FERC provides clarification on Feed-in Tariff options for states
In an order issued Oct. 21, 2010, the Federal Energy Regulatory Commission (FERC) provided clarification as to how a state might be able to structure a “feed-in tariff” requirement. Generally, a feed-in tariff requires electric distribution companies to purchase the power produced by a specific resource class, usually renewable, under government-established rates designed to encourage…
In an order issued Oct. 21, 2010, the Federal Energy Regulatory Commission (FERC) provided clarification as to how a state might be able to structure a “feed-in tariff” requirement. Generally, a feed-in tariff requires electric distribution companies to purchase the power produced by a specific resource class, usually renewable, under government-established rates designed to encourage the use of such power resources.
Some states have shown an interest in mandating feed-in tariffs for their electric utilities to encourage the use of renewable power resources. However, the federal government’s exclusive jurisdiction over the prices for wholesale power sales has stymied the states’ efforts in this regard. FERC has now offered guidance as to how states may achieve some of their objectives.
FERC’s order had its genesis in a California state law that established a feed-in tariff requirement for power from certain cogeneration facilities of 20 megawatts (MW) or less, with the California Public Utilities Commission (CPUC) charged with establishing the rate. The CPUC asked FERC for a declaration that this program was not pre-empted by federal law, but the three major investor-owned utilities in California asked FERC to declare that the program was pre-empted.
The CPUC argued that it was not setting a price for wholesale power sales, but was only requiring the utilities under its jurisdiction to offer to purchase power from eligible cogenerators at the price set by the CPUC. In an order issued July 15, 2010, FERC rejected the CPUC’s argument that it was only setting an offering price.
FERC held that the program amounted to impermissible wholesale price-setting, which is solely within the jurisdiction of FERC. However, FERC stated that the CPUC program might pass muster if it was set up pursuant to the Public Utility Regulatory Policies Act (PURPA), under which a state is authorized to require utilities to purchase power from “qualifying facilities” (QFs) at state-established rates that are no higher than the utilities’ “avoided costs.”
In response to FERC’s July 15 order, the CPUC asked FERC for clarification regarding the flexibility it had to establish “avoided costs” for specific power resources that it wished to encourage. In earlier FERC precedent, it had been unclear whether different “avoided costs” could be established for different resources.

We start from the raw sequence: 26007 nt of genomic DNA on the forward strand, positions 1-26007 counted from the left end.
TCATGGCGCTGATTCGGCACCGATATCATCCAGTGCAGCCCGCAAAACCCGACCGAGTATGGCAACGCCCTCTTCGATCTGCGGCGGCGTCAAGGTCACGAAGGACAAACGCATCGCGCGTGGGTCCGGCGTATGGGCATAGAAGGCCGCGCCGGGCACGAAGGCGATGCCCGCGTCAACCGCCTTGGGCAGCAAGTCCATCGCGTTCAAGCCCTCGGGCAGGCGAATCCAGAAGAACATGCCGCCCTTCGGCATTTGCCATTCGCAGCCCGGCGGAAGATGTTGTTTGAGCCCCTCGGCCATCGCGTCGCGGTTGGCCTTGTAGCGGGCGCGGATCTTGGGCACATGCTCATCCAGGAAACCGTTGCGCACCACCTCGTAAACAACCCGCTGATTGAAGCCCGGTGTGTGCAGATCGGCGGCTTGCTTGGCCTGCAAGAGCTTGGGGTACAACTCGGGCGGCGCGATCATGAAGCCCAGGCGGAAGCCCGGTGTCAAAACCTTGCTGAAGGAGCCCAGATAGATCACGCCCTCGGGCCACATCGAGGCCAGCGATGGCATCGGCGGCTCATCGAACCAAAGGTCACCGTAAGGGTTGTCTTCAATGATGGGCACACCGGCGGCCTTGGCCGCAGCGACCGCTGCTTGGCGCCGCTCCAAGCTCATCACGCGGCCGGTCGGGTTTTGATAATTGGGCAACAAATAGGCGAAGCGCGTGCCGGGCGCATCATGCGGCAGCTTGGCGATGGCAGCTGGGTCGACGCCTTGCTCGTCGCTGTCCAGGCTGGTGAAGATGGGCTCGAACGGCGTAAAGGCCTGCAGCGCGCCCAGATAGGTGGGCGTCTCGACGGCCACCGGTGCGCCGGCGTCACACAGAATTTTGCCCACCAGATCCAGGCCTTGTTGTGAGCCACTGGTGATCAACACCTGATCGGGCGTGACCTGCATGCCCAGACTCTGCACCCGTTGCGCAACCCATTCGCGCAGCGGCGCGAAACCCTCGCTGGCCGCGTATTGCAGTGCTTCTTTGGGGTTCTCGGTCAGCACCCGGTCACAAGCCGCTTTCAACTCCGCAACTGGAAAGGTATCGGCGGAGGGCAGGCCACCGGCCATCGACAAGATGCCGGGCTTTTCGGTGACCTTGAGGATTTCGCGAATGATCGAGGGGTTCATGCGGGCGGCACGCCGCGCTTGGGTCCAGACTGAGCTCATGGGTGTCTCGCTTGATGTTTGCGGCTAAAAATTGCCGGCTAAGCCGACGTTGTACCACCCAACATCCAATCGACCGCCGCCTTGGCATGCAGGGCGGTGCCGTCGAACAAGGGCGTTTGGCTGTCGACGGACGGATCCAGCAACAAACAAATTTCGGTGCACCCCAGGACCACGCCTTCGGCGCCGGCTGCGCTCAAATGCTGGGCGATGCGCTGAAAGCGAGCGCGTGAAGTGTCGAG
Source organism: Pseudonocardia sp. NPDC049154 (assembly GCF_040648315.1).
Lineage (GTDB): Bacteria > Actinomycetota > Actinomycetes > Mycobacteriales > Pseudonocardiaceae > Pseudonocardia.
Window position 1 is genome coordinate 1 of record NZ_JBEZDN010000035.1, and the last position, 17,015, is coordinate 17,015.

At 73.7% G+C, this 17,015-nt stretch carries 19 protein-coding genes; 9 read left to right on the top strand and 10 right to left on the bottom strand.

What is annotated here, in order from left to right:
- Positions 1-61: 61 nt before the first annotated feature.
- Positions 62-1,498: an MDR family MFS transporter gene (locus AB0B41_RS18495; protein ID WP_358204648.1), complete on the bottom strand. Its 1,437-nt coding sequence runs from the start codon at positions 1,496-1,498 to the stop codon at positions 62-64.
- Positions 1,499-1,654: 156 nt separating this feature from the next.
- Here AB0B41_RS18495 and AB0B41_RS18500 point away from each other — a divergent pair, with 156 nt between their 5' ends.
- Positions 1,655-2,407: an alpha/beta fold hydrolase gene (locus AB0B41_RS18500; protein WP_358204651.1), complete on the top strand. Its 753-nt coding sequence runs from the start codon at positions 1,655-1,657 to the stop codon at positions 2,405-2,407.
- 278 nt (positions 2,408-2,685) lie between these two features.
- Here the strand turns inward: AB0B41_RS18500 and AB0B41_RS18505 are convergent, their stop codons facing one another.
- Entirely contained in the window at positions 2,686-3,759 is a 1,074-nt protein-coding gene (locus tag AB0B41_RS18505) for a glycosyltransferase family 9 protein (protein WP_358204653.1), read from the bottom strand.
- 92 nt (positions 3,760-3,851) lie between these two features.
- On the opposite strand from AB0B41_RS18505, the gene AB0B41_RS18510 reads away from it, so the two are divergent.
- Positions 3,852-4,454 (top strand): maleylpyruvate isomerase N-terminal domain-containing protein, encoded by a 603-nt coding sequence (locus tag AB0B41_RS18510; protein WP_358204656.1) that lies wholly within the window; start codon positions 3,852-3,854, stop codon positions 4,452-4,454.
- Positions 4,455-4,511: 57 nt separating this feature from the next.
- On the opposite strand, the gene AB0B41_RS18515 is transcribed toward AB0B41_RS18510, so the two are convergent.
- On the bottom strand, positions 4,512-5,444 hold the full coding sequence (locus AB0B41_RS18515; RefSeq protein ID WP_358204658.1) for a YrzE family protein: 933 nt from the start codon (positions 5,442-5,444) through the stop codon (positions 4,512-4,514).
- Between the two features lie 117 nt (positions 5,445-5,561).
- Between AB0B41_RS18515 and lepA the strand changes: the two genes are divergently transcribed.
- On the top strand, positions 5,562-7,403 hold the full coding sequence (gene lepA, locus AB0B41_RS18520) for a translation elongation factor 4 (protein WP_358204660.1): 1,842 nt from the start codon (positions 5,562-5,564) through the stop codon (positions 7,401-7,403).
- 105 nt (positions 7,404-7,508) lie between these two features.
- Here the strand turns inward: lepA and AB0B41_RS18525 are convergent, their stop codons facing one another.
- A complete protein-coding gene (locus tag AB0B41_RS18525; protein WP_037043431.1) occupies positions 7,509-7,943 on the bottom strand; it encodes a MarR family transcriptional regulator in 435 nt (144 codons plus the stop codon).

In its Oct. 21 order, FERC provided the requested clarification. FERC, emphasizing that states had wide latitude in establishing avoided costs, held that a “multi-tiered avoided cost rate structure” was consistent with PURPA. FERC reasoned that where a state requires a utility to procure a certain percentage of energy from generators with certain characteristics, those types of generators “constitute the sources that are relevant to the determination of the utility’s avoided cost for that procurement requirement.”
FERC also clarified that the state may also include in its avoided cost calculation the costs of transmission upgrades that would be avoided by purchasing power from closer resources. Additionally, FERC noted that a state is free to reward favored resources through other mechanisms outside of the avoided cost rate, such as the creation of renewable energy credits.
Continued limitations under PURPA
FERC’s Oct. 21 order was a clear effort to give the states more leeway with respect to feed-in tariffs, and is more state friendly than FERC’s July 15 order. However, that leeway is still limited by necessary compliance with PURPA.
This limitation has three implications.
- The only resources that could be beneficiaries of such a feed-in tariff would be those that meet FERC’s definition of a QF, which encompasses certain cogeneration, renewable, geothermal, biomass, waste, and geothermal resources.
- Although the state will have a fair amount of discretion, the rate established for the tariff must have a demonstrable relationship to the costs a utility would avoid for that class of resources.
- This PURPA-type feed-in tariff may only be used where utilities remain under an obligation to purchase from QFs.
The Energy Policy Act of 2005 allowed utilities to end their mandatory purchase obligation under specific circumstances if the QFs in their area had access to competitive markets for their power. A number of utilities located within Regional Transmission Organizations with day-ahead markets have been relieved of their mandatory purchase obligation for QFs above 20 MW in size.
Generally, there is a rebuttable presumption that QFs of 20 MW and smaller would remain subject to the mandatory purchase requirement even if the market criteria were met. Accordingly, most QFs of 20 MW and under would be potentially subject to a PURPA-type feed-in tariff, and larger QFs would be potentially subject if their utilities have not been relieved of the purchase obligation.
Because FERC granted the CPUC the clarifications it requested, FERC did not address the CPUC’s alternative request for rehearing that argued that FERC was wrong in holding that feed-in tariffs outside of PURPA were pre-empted by federal law. Accordingly, this fundamental jurisdictional issue is not yet ripe for judicial review. For now, unless Congress enacts feed-in tariff legislation, feed-in tariffs in the United States will have to conform to the PURPA model as defined by FERC in this case.
Source: Davis Wright Tremaine LLP